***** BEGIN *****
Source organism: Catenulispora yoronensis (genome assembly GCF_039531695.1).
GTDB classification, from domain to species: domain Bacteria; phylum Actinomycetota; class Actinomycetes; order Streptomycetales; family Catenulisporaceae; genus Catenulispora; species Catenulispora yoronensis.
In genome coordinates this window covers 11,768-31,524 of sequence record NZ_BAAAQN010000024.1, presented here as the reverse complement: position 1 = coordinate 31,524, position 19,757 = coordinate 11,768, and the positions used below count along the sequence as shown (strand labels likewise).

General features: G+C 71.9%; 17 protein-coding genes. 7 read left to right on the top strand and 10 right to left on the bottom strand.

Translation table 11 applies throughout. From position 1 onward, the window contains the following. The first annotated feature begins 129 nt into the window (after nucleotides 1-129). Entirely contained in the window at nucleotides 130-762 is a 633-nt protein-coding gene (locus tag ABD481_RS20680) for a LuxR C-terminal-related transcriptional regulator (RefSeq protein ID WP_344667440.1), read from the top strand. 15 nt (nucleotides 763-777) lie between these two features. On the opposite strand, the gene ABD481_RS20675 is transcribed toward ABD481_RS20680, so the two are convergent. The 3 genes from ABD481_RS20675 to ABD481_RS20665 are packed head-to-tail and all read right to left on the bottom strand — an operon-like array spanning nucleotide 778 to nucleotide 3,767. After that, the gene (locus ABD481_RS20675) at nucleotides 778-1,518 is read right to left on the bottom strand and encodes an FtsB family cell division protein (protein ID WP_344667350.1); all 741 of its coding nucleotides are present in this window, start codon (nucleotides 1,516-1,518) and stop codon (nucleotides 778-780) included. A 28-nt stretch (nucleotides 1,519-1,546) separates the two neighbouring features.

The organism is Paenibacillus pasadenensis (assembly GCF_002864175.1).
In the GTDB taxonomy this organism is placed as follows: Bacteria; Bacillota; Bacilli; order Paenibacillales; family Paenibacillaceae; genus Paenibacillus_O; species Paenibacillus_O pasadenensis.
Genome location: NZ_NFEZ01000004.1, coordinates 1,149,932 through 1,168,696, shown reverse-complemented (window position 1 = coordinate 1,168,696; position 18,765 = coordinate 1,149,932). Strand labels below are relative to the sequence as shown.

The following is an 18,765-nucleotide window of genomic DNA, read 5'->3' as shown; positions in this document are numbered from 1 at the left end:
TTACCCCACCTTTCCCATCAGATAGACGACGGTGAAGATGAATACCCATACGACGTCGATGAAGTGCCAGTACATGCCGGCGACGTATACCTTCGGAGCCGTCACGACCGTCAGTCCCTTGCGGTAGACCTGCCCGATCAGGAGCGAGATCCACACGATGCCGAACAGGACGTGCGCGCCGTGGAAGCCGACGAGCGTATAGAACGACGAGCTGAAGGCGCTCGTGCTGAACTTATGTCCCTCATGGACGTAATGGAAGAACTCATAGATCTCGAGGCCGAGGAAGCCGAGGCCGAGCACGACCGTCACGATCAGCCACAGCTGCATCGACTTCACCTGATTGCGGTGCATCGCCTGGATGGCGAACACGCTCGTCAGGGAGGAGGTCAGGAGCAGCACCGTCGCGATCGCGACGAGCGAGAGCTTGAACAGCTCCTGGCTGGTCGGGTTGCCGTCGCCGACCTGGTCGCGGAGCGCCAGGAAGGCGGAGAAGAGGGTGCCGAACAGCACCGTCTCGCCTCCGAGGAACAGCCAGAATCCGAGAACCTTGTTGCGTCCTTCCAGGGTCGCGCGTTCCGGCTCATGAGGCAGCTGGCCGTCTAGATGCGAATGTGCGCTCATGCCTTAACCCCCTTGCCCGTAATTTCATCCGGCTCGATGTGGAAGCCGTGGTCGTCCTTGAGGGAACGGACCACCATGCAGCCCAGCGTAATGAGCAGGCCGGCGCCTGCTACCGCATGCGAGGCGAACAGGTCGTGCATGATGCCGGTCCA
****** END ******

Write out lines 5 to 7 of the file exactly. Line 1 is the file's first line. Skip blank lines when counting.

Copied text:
Translation table 11 applies throughout. From position 1 onward, the window contains the following. The first annotated feature begins 129 nt into the window (after nucleotides 1-129). Entirely contained in the window at nucleotides 130-762 is a 633-nt protein-coding gene (locus tag ABD481_RS20680) for a LuxR C-terminal-related transcriptional regulator (RefSeq protein ID WP_344667440.1), read from the top strand. 15 nt (nucleotides 763-777) lie between these two features. On the opposite strand, the gene ABD481_RS20675 is transcribed toward ABD481_RS20680, so the two are convergent. The 3 genes from ABD481_RS20675 to ABD481_RS20665 are packed head-to-tail and all read right to left on the bottom strand — an operon-like array spanning nucleotide 778 to nucleotide 3,767. After that, the gene (locus ABD481_RS20675) at nucleotides 778-1,518 is read right to left on the bottom strand and encodes an FtsB family cell division protein (protein ID WP_344667350.1); all 741 of its coding nucleotides are present in this window, start codon (nucleotides 1,516-1,518) and stop codon (nucleotides 778-780) included. A 28-nt stretch (nucleotides 1,519-1,546) separates the two neighbouring features.

The organism is Paenibacillus pasadenensis (assembly GCF_002864175.1).
In the GTDB taxonomy this organism is placed as follows: Bacteria; Bacillota; Bacilli; order Paenibacillales; family Paenibacillaceae; genus Paenibacillus_O; species Paenibacillus_O pasadenensis.